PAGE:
In the Virgin Islands, women outnumber men significantly in higher education, both as students and as educators. This situation mirrors those in the rest of the Caribbean islands (Browne and Shen 173), where women also participate more in it. It also presents a problem since, if the current trend continues, women will dominate the nation’s academic landscape entirely, which can lead to numerous concerning developments. This essay asserts that the reasons for the gap are the different reasoning for enrollment, the structure of Virgin Islands higher education, and low expectations for men. As such, the solutions would be to increase expectations for men meaningfully and increase educational opportunities in subjects where men participate.
The first and foremost reason why women tend to enroll in higher education more than women throughout the world is that they are more likely to enter the workforce immediately. Men are more capable of manual labor than women, which means that more positions that do not require higher education are available to them as they graduate from school. Moreover, some of them may be pressured by their families into doing so, particularly in working-class circumstances where doing so may be necessary for financial support. Unable to perform manual labor as well, young women are likely encouraged to attend university before starting their careers.
The second reason is that the only higher education facility in the Virgin Islands, the University of the Virgin Islands, may offer programs that are better suited for women than men. Sax et al. confirm that the two sexes have significantly different preferences for specific subjects, with men dominating STEM and women more prominently featured in liberal arts (281). With three of the University’s five divisions teaching female-dominated subjects, the disparity may be caused by this imbalance. Lastly, Pinkett and Roberts mention traditionally lower expectations in school academic achievement for men when compared to women. Not being pushed as hard to succeed, they perform worse and ultimately fail to enroll at a university even should they desire to do so.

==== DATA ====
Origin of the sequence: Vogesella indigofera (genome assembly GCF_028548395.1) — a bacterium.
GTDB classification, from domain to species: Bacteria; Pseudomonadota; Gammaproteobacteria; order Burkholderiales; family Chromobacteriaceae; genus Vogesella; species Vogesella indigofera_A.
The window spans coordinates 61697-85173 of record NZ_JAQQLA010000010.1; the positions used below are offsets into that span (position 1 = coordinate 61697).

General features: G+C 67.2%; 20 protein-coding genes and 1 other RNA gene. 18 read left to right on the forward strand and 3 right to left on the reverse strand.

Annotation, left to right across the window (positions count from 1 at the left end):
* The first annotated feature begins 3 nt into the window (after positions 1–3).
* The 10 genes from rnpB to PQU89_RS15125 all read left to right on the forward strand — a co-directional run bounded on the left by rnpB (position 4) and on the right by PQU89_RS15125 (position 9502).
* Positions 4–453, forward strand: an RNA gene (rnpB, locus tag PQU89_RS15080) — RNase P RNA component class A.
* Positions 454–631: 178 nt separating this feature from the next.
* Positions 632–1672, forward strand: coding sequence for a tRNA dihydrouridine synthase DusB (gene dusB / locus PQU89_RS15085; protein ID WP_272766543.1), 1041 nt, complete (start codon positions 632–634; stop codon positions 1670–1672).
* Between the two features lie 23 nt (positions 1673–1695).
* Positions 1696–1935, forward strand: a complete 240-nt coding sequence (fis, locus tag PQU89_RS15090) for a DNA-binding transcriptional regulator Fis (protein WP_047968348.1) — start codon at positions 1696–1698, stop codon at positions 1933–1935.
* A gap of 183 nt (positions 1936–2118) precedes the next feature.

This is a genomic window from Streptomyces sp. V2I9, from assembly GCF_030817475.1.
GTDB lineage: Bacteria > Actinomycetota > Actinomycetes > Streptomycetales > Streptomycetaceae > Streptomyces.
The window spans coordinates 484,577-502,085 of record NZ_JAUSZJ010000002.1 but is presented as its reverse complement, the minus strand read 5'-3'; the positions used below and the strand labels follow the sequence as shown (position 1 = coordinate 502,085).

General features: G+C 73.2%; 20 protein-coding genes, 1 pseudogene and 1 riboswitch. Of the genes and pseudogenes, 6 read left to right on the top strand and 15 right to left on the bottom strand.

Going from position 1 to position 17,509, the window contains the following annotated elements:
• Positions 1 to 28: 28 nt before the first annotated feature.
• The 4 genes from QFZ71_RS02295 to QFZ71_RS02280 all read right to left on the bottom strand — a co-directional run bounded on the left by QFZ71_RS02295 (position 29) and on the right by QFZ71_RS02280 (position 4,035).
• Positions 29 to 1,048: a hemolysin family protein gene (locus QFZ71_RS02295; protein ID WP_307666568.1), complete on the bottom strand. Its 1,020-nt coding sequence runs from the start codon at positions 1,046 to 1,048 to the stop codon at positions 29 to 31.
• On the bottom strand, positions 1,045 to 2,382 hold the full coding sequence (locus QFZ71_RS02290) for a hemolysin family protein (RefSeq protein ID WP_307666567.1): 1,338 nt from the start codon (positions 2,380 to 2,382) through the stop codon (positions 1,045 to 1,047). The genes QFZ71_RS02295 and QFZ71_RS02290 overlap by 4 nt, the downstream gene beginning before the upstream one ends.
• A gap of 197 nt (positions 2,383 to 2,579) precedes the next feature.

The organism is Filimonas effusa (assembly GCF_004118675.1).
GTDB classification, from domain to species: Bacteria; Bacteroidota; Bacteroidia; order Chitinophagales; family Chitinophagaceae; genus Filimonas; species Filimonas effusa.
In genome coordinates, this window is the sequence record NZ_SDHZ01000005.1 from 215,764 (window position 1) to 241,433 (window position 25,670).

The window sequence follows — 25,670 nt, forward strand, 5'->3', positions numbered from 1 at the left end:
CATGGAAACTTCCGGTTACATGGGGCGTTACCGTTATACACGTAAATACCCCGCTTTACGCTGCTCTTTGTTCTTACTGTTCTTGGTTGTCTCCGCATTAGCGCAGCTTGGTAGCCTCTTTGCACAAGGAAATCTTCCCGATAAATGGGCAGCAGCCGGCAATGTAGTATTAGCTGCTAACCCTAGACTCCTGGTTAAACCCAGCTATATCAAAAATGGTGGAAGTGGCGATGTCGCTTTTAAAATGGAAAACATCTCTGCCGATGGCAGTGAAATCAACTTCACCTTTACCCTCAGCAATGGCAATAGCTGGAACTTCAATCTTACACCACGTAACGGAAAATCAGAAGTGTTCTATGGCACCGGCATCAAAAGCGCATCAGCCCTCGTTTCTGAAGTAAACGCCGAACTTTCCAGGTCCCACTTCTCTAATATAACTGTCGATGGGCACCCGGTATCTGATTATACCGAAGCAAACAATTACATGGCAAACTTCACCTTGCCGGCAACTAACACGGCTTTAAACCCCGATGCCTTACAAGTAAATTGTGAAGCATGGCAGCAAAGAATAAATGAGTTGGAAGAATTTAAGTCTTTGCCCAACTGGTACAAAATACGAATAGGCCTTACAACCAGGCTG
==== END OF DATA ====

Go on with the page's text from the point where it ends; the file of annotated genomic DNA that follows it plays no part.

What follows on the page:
The first potential solution to the problem would be to encourage young boys to work harder in school. Pinkett and Roberts assert that, while many parents and teachers claim to have high expectations of their male children, they do not practice these stated convictions. With educators who actively and fairly work to inspire both sexes to obtain higher education and help them achieve the academic results necessary to do so, the first and third reasons can be at least partially addressed. The second solution would be to expand the University of the Virgin Islands’s course options, opening divisions that are suitable for men. As a result, they will enroll more and obtain new specialties, with everyone involved benefiting from the increased education levels and improved equality.
Overall, the gender disparity in higher education in the Virgin Islands is reflective of broader issues worldwide, which many highly developed nations still struggle to address. It also takes place for much of the same reasons, with women benefiting more from a bachelor’s or master’s degree and being encouraged to obtain one. To address the problem, more education opportunities have to be provided for men, and they should be encouraged to use these options. With that said, monitoring of worldwide phenomena is still advisable to notice other practices that have succeeded in curbing the issue and replicating them if appropriate.
Browne, Raffie A., and Hong Shen. “Challenges and Solutions of Higher Education in the Eastern Caribbean States.” International Journal of Higher Education, vol. 6, no. 1, 2017, pp. 169-179.
Pinkett, Matt, and Mark Roberts. Boys Don’t Try? Rethinking Masculinity in Schools. Taylor & Francis, 2019. Google Books e-book.
Sax, Linda J., et al. “Anatomy of an Enduring Gender Gap: The Evolution of Women’s Participation in Computer Science.” The Journal of Higher Education, vol. 88, no. 2, 2017, pp. 258-293.